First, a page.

The Duck of Minerva

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Crime and Punishment in Syria

July 16, 2012

The ICRC has stated that the violence in Syria constitutes an non-international armed conflict. This is significant because it means the organization tasked with guarding and promoting the Geneva Conventions is declaring that at least portions of the Geneva Conventions (especially Common Article 3) applies to the conflict and unlawful attacks on non-combatants could be prosecuted as war crimes.

At Lawfare Blog, University of Texas’ Robert Chesney has a terrific round-up of legal questions this raises, including the “legal geography of war,” whether Assad will draw on precedent set by US targeted killings to argue that some noncombatants are legitimate targets, whether the war is already internationalized, and how far the ICRC’s view on the matter is decisive.

One other thing that should be noted: Reuters’ story on this declaration makes it sound as if heretofore atrocities against civilians were beyond judicial scrutiny, though as Chesney notes the article does point out that human rights law did and continues to apply. But in fact most of the previous violence in Syria would also be judiciable through the concept of “crimes against humanity” under the Rome Statute of the ICC. Of course, since Syria has signed but not ratified the Rome Statute, the court would only have jurisdiction if Assad or a ranking official traveled to the territory of a state party and were extradited the court, or if the Security Council were to act.  Since this appears unlikely, any international war crimes court would need to be constituted ad hoc, most likely by a regional organization. Still, governments could also try Assad or his officials under the principle of universal jurisdiction for some crimes, notably torture.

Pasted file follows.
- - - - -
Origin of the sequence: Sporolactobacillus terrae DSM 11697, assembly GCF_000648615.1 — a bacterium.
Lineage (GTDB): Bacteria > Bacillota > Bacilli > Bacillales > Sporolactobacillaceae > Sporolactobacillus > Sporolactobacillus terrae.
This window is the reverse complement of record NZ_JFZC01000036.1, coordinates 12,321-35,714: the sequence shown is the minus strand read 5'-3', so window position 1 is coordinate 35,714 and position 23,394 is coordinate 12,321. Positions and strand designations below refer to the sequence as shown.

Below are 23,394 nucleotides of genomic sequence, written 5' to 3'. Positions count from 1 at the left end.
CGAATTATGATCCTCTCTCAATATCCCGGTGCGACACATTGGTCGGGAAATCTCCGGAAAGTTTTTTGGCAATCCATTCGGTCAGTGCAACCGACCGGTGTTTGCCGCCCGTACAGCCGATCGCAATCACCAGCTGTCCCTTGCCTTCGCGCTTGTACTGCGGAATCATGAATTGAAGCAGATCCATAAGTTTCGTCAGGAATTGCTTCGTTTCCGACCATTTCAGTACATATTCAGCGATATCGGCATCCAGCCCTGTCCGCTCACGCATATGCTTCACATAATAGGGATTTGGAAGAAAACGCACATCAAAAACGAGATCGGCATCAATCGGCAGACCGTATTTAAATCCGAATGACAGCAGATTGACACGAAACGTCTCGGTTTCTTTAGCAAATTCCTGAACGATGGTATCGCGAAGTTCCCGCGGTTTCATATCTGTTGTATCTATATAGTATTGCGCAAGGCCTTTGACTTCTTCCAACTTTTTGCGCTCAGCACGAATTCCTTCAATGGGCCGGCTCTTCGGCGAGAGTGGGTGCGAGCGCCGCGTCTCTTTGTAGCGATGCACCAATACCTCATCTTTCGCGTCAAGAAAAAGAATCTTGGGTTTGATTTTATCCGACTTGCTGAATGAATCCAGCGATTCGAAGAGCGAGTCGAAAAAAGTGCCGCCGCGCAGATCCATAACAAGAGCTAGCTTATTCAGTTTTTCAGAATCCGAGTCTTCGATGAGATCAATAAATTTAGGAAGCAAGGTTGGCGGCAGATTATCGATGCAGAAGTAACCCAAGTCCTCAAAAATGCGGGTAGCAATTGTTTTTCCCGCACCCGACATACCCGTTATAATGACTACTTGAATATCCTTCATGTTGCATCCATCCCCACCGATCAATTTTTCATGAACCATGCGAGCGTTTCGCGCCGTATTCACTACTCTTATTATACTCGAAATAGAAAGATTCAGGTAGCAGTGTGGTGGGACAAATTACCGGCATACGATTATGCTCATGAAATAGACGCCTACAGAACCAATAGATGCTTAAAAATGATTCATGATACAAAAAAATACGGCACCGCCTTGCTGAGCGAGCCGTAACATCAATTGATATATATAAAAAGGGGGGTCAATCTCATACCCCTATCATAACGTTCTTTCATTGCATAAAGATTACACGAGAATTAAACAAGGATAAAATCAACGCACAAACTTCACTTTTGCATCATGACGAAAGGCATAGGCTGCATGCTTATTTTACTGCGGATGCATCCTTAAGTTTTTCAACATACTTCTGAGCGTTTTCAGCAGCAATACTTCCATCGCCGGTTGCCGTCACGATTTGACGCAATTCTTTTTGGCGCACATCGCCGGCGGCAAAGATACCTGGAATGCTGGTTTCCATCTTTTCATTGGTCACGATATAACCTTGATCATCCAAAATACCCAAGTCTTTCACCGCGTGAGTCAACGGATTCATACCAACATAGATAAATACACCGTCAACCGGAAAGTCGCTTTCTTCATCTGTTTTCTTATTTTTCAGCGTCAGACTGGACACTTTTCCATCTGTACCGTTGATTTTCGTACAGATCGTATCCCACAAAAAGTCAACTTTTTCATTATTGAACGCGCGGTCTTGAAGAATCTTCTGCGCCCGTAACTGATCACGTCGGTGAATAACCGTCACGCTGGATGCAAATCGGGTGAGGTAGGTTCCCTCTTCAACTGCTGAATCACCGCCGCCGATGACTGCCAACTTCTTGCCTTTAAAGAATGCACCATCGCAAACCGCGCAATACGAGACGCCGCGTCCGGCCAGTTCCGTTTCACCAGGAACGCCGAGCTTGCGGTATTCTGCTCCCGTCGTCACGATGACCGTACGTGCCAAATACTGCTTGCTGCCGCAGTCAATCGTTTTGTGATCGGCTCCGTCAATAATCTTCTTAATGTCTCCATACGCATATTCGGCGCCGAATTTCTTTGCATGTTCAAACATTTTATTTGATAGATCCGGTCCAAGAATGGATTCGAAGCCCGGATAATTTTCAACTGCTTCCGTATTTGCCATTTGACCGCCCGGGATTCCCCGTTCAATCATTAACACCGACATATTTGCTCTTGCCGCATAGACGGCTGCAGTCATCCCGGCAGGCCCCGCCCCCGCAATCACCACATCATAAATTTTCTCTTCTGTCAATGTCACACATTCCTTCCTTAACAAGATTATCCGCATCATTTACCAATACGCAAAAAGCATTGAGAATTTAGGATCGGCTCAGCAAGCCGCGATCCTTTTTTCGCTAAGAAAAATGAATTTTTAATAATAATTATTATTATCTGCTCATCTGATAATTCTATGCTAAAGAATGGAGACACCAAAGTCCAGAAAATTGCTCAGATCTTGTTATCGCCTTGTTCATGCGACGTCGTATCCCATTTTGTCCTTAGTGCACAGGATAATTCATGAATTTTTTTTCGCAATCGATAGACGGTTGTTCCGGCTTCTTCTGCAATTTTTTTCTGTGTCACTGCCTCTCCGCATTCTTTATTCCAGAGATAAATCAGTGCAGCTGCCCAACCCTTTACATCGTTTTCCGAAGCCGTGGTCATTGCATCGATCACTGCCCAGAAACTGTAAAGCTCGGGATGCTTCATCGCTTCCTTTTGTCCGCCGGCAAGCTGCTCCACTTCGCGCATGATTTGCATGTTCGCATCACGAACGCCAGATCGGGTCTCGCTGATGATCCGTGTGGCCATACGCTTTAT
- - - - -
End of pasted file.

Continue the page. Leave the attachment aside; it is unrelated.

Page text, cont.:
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Charli Carpenter is a Professor in the Department of Political Science at the University of Massachusetts-Amherst. She is the author of 'Innocent Women and Children': Gender, Norms and the Protection of Civilians (Ashgate, 2006), Forgetting Children Born of War: Setting the Human Rights
Agenda in Bosnia and Beyond (Columbia, 2010), and ‘Lost’ Causes: Agenda-Setting in Global Issue Networks and the Shaping of Human Security (Cornell, 2014). Her main research interests include national security ethics, the protection of civilians, the laws of war, global agenda-setting, gender and political violence, humanitarian affairs, the role of information technology in human security, and the gap between intentions and outcomes among advocates of human security.